Bankers in commodities trade finance said the latest round of investigations is a serious issue and may provoke changes. They provide access to the billions of US dollars in shortterm loans that fund traders’ day-to-day operations. The bankers are sensitive to the industry’s legal scrutiny as many of their own institutions have been fined for money laundering and other offences.
“Reputational risk is a Damocles sword over companies and banks operating in international markets,” said Jean-Francois Lambert, a commodities trading industry consultant and former trade finance banker with HSBC Holdings plc. “It has become over the past 10 years as important as credit and counterparty risks.”
What are some of the current investigations?
• Car wash: The DoJ, FBI and Brazilian authorities are studying whether Trafigura, Vitol, Glencore and Mercuria used middlemen to facilitate bribes to win contracts at Petroleo Brasileiro SA. No charges have been filed against Mercuria, Vitol or Glencore, or any of their executives by Brazilian prosecutors. Two former executives of Trafigura were charged with bribery.
• Glencore: The world’s biggest commodities trader was subpoenaed in July by the DoJ relating to dealings in Nigeria, the Democratic Republic of Congo and Venezuela since 2007.
• Gunvor: Switzerland is investigating whether the company failed to properly supervise employees. Last year, a former Gunvor trader was given an 18-month suspended jail sentence after admitting to bribing public officials to secure oil cargoes from the Republic of Congo and Ivory Coast.
Representatives of Vitol, Trafigura and Gunvor declined to comment. All three have said they have a zero-tolerance policy on bribery and corruption. A Glencore spokesman declined to discuss any specific investigations and said the company has an anti-corruption policy and code of conduct. A spokesman for Mercuria declined to comment.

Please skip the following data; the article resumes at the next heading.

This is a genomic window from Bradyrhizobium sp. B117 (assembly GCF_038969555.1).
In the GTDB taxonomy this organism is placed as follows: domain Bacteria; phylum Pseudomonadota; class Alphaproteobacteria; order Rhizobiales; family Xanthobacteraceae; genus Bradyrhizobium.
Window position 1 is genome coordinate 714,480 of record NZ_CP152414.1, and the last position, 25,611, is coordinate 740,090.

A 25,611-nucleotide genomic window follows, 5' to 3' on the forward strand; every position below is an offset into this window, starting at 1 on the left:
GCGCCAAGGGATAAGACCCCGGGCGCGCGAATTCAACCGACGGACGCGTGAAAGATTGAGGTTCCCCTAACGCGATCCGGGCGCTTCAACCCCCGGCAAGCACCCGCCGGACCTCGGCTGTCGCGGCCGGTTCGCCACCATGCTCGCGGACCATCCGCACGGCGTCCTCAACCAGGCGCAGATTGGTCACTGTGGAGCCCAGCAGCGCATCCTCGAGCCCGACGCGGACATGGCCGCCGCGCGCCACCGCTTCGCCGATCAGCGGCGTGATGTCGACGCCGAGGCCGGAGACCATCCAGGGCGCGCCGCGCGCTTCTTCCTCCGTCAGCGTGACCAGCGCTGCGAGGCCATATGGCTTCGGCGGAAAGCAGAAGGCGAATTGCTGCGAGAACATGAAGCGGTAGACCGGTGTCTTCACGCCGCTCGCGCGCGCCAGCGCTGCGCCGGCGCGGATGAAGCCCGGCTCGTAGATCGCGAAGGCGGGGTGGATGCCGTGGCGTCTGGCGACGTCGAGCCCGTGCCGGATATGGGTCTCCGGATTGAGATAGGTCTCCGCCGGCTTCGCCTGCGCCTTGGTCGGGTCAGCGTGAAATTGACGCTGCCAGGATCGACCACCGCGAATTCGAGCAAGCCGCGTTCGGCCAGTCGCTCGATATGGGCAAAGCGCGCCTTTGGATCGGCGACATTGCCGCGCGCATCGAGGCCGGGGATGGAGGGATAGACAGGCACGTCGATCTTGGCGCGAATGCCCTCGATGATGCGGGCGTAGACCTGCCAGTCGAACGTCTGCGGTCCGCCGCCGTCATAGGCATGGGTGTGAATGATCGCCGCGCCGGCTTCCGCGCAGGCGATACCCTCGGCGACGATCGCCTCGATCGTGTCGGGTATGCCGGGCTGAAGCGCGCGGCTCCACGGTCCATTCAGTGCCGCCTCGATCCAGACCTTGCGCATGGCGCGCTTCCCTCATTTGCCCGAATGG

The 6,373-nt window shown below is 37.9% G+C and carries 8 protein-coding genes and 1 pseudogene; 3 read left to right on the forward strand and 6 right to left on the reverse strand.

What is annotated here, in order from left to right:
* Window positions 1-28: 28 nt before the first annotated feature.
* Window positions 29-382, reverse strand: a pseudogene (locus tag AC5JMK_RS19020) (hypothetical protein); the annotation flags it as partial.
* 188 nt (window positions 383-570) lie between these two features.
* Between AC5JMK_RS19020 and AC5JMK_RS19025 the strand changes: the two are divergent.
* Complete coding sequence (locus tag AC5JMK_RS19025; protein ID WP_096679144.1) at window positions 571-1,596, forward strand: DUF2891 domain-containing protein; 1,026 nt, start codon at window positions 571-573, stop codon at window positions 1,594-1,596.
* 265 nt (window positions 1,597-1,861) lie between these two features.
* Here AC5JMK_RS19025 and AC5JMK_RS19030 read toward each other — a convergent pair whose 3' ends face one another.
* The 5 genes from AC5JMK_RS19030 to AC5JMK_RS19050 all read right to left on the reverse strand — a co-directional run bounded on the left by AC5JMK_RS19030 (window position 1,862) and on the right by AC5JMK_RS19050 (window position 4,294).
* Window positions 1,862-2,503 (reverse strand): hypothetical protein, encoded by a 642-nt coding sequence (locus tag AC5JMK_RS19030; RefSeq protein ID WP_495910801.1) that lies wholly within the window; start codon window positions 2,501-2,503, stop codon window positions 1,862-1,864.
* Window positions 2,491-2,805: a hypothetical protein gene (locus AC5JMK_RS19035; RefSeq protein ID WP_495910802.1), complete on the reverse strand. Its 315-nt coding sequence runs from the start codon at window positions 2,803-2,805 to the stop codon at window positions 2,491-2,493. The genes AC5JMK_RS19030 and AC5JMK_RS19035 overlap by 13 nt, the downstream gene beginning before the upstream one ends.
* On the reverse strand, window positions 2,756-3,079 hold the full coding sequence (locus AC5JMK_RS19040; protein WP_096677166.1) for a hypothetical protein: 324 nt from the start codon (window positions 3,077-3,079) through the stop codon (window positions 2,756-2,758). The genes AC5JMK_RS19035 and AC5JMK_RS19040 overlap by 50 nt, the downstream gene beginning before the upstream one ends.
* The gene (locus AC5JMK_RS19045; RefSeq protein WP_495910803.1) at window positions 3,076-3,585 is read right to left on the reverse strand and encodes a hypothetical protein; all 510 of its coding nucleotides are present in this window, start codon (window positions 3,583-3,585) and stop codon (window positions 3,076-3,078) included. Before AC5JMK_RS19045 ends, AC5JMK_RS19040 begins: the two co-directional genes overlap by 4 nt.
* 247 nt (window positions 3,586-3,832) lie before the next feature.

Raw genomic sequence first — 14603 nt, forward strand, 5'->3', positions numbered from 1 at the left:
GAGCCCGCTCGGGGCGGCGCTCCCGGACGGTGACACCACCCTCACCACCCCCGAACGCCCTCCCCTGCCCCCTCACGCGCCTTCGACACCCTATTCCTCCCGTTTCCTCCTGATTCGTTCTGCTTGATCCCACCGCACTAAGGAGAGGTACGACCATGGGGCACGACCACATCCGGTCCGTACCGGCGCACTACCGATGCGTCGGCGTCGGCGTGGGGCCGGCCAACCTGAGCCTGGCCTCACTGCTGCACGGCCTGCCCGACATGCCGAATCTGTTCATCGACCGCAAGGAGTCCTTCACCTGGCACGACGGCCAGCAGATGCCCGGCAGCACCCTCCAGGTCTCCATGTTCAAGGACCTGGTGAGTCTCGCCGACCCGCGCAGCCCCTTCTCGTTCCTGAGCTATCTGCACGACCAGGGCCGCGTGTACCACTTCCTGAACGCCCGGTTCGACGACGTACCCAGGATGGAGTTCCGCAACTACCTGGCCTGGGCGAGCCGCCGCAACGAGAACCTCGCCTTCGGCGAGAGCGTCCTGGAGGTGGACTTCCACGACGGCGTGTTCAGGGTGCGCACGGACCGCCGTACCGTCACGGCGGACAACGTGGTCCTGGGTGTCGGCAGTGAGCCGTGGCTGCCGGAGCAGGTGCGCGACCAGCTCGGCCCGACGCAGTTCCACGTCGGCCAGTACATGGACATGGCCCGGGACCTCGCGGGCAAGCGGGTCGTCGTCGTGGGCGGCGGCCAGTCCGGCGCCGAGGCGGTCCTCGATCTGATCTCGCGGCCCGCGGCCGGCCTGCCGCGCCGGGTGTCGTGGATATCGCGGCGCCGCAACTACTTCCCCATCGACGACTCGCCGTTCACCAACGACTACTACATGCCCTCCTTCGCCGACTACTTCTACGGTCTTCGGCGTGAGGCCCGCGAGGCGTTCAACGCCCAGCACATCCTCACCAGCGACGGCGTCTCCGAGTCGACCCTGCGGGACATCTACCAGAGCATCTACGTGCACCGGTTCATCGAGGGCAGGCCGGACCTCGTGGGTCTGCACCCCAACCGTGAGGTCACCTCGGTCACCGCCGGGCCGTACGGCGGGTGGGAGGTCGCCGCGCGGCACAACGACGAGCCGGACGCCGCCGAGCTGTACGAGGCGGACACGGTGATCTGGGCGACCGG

The director of enforcement at the US Commodity Futures Trading Commission (CFTC) said in a speech earlier this month to the American Bar Association that the agency is invest igat ing overseas fraud and manipulation under the Commodities Exchange Act (CEA).
“I want to talk about one type of misconduct that can undermine our domestic markets: Violations of the CEA carried out through foreign corrupt practices,” James McDonald said in New Orleans. He listed bribes, benchmark manipulation and false reporting among other crimes.
The remarks were meant to put lawyers on notice that the CFTC wants their clients to self-report any potential misconduct in exchange for leniency, said a person familiar with the agency’s thinking. The CFTC plans to create a new initiative to investigate corruption outside the US, copying the DoJ and SEC, which have had similar teams for years.
he legal trouble is also expensive. For example, Glencore said it spent US$24 million (RM98.4 million) in legal fees in just six months last year, from July to December, linked to the DoJ investigation.
Speaking under the condition of anonymity, one CEO said that, regardless of the outcome, the investigations are forcing trading houses to rethink their business models, particularly the role of agents.
The industry has long relied on these middlemen, usually local intermediaries who work on commission. The agents can wine and dine well-connected business and government officials in emerging countries with the goal of securing commodity trading deals. — Bloomberg